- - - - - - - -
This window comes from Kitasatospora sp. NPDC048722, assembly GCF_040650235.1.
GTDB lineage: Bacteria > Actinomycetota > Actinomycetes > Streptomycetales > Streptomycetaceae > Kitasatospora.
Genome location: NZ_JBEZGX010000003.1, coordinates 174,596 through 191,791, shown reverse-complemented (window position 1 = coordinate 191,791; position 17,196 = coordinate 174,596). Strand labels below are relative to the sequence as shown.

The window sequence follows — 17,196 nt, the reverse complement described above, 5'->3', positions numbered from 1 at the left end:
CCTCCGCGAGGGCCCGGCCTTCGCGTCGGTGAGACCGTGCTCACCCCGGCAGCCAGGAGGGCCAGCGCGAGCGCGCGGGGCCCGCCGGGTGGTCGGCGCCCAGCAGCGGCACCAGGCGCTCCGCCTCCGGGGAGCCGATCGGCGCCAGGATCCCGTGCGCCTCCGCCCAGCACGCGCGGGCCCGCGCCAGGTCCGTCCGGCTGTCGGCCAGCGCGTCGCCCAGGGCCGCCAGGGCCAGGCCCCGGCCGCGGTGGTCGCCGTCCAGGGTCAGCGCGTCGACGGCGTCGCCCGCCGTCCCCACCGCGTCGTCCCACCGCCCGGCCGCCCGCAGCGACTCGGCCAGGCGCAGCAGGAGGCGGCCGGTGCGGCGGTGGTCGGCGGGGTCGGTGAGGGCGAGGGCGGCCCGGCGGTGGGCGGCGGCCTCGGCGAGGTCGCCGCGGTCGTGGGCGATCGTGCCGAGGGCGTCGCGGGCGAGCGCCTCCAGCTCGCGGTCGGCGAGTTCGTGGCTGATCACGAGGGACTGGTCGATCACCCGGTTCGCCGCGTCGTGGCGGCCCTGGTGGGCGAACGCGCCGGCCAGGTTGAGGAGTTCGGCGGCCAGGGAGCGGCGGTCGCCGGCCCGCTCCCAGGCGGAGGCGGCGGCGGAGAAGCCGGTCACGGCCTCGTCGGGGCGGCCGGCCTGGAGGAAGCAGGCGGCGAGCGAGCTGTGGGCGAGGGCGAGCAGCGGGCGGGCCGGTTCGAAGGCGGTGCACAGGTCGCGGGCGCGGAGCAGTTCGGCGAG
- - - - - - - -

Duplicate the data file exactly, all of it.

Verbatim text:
This window comes from Kitasatospora sp. NPDC048722, assembly GCF_040650235.1.
GTDB lineage: Bacteria > Actinomycetota > Actinomycetes > Streptomycetales > Streptomycetaceae > Kitasatospora.
Genome location: NZ_JBEZGX010000003.1, coordinates 174,596 through 191,791, shown reverse-complemented (window position 1 = coordinate 191,791; position 17,196 = coordinate 174,596). Strand labels below are relative to the sequence as shown.

The window sequence follows — 17,196 nt, the reverse complement described above, 5'->3', positions numbered from 1 at the left end:
CCTCCGCGAGGGCCCGGCCTTCGCGTCGGTGAGACCGTGCTCACCCCGGCAGCCAGGAGGGCCAGCGCGAGCGCGCGGGGCCCGCCGGGTGGTCGGCGCCCAGCAGCGGCACCAGGCGCTCCGCCTCCGGGGAGCCGATCGGCGCCAGGATCCCGTGCGCCTCCGCCCAGCACGCGCGGGCCCGCGCCAGGTCCGTCCGGCTGTCGGCCAGCGCGTCGCCCAGGGCCGCCAGGGCCAGGCCCCGGCCGCGGTGGTCGCCGTCCAGGGTCAGCGCGTCGACGGCGTCGCCCGCCGTCCCCACCGCGTCGTCCCACCGCCCGGCCGCCCGCAGCGACTCGGCCAGGCGCAGCAGGAGGCGGCCGGTGCGGCGGTGGTCGGCGGGGTCGGTGAGGGCGAGGGCGGCCCGGCGGTGGGCGGCGGCCTCGGCGAGGTCGCCGCGGTCGTGGGCGATCGTGCCGAGGGCGTCGCGGGCGAGCGCCTCCAGCTCGCGGTCGGCGAGTTCGTGGCTGATCACGAGGGACTGGTCGATCACCCGGTTCGCCGCGTCGTGGCGGCCCTGGTGGGCGAACGCGCCGGCCAGGTTGAGGAGTTCGGCGGCCAGGGAGCGGCGGTCGCCGGCCCGCTCCCAGGCGGAGGCGGCGGCGGAGAAGCCGGTCACGGCCTCGTCGGGGCGGCCGGCCTGGAGGAAGCAGGCGGCGAGCGAGCTGTGGGCGAGGGCGAGCAGCGGGCGGGCCGGTTCGAAGGCGGTGCACAGGTCGCGGGCGCGGAGCAGTTCGGCGAG